Sedge is a grass-like plant that sways in the wind and pairs nicely with coarse-texture plants like hostas. This tough and versatile plant acts as a groundcover, filling in around other perennials and eliminating the need for mulch. Sedge provides shelter and food for small animals and pollinators.
Garden Plans For Sedge
Sedge grows in silvers, soft blues, golds, reds, and everything in between—even an attractive brownish bronze. Many of the straight species of sedge are a light green color, which works well as a backdrop plant. Along with the attractive foliage, many sedge have small, spiny seed heads lending even more textural interest.
Sedge Care Must-Knows
Sedge is one of the largest groups of plants with close to 2,000 species. Sedges can be found in almost every part of the world, thriving in different growing conditions. You can find sedge for sun or shade and for dry or moist conditions. Read the plant tag to make sure the sedge you pick will succeed in your garden climate.
Many of the native sedges growing in the United States are great for filling in between other plants, because they can be fairly vigorous spreaders by underground rhizomes. Other types are clump-forming and will stay put no matter where they are. Creeping types can easily be divided as needed to help fill in a garden space. If your sedge begins to look a little ragged, cut it back and allow it to regrow. Keep in mind that they tend to be slower growing than grasses, so only cut them back if absolutely necessary.
Sedges generally like evenly moist soil. There are some that handle droughts well, but overall they will slowly decline in dry conditions. One thing most sedges won't tolerate is wet soil. Water-logged soil can cause sedges to rot. Be consistent with your watering, whether it's on the dry side or the wet side, because sedges can become stressed from constant fluctuations of moisture.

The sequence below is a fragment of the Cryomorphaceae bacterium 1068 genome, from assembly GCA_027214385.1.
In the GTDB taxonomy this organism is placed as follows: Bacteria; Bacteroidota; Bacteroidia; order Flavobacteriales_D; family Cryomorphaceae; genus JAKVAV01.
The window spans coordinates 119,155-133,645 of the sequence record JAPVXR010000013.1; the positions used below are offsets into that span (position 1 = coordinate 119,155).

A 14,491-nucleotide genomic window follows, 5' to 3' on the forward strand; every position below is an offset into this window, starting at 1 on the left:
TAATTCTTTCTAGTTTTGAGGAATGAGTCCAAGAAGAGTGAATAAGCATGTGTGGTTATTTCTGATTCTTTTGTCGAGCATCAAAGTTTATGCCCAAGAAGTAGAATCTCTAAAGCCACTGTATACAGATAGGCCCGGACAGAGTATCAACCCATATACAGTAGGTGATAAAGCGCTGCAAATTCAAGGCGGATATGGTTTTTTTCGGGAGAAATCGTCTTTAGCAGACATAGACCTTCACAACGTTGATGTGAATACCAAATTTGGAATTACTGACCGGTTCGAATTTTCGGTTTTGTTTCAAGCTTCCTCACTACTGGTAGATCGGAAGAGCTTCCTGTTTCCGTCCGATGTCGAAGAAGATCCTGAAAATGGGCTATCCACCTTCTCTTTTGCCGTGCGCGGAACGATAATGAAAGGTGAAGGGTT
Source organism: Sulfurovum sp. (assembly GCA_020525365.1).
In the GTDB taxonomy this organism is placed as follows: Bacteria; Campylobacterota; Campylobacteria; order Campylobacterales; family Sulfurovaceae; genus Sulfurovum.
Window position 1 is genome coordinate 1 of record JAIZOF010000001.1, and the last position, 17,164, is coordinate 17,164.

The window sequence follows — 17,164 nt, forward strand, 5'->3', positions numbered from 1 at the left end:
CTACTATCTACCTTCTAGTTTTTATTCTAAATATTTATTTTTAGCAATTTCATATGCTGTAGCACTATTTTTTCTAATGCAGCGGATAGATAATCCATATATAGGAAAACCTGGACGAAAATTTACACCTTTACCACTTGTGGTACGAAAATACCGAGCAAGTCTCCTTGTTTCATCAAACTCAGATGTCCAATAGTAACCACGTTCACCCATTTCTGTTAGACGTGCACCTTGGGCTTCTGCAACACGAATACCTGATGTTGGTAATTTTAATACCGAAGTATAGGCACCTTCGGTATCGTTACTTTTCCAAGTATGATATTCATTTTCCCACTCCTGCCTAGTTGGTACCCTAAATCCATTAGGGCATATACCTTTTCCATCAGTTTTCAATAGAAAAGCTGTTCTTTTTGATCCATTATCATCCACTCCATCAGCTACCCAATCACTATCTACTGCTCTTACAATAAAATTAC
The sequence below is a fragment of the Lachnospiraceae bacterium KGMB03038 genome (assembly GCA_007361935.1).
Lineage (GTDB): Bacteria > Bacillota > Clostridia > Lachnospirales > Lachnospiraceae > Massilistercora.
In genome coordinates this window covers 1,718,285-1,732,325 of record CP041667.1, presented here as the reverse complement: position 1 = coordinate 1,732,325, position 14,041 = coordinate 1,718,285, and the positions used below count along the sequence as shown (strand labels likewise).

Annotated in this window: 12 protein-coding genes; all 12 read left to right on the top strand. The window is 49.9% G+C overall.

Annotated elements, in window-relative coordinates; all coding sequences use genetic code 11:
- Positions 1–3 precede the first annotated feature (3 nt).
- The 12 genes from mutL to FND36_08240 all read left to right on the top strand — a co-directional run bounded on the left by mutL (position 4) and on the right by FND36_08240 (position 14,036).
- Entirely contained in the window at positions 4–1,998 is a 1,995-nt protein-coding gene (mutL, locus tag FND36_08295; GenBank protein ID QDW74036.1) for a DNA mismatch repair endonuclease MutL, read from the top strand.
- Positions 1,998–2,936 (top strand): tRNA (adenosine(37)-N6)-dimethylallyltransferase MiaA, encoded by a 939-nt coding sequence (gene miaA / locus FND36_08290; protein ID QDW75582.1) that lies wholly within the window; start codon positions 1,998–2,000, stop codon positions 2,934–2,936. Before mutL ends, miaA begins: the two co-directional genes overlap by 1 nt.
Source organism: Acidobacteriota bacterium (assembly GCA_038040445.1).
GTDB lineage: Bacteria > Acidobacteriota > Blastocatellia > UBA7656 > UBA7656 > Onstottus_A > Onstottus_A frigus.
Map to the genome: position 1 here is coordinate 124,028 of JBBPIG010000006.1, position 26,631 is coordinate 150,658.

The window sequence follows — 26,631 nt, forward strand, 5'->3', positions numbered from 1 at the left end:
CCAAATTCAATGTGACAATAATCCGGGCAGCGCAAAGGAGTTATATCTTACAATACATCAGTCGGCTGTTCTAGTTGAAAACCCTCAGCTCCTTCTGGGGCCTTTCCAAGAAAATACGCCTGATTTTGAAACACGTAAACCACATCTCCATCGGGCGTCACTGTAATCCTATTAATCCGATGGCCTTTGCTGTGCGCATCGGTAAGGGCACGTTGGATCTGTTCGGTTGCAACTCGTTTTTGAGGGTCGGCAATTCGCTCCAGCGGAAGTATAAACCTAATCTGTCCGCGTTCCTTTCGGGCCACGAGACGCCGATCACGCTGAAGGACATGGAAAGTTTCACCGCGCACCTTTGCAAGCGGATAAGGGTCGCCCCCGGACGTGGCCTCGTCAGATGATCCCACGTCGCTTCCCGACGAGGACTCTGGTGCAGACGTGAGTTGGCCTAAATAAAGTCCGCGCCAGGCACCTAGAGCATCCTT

In recent years there have been many noteworthy introductions. The Evercolor series is a group of Asian sedges that grow well in containers or as a pop of color in a shady garden. New varieties tend to feature beautifully colored variegated foliage that is evergreen in mild climates and requires very little maintenance to look good.
More Varieties of Sedge
Plant Sedge With:
This plant hardly grown 40 years ago is now one of the most commonly grown garden plants. But hosta has earned its spot in the hearts of gardeners -- it's among the easiest plants to grow, as long as you have some shade and ample rainfall.Hostas vary from tiny plants suitable for troughs or rock gardens to massive 4-foot clumps with heart-shape leaves almost 2 feet long that can be puckered, wavy-edged, white or green variegated, blue-gray, chartreuse, emerald-edged -- the variations are virtually endless. Hostas in new sizes and touting new foliage features seem to appear each year. This tough, shade-loving perennial, also known as plaintain lily, blooms with white or purplish lavender funnel-shape or flared flowers in summer. Some are intensely fragrant. Hostas are a favorite of slug and deer.
Named for the Greek goddess of the rainbow, iris indeed comes in a rainbow of colors and in many heights. All have the classic, impossibly intricate flowers. The flowers are constructed with three upright "standard" petals and three drooping "fall" petals, which are often different colors. The falls may be "bearded" or not. Some cultivars bloom a second time in late summer. Some species prefer alkaline soil while others prefer acidic soil.Shown above: Immortality iris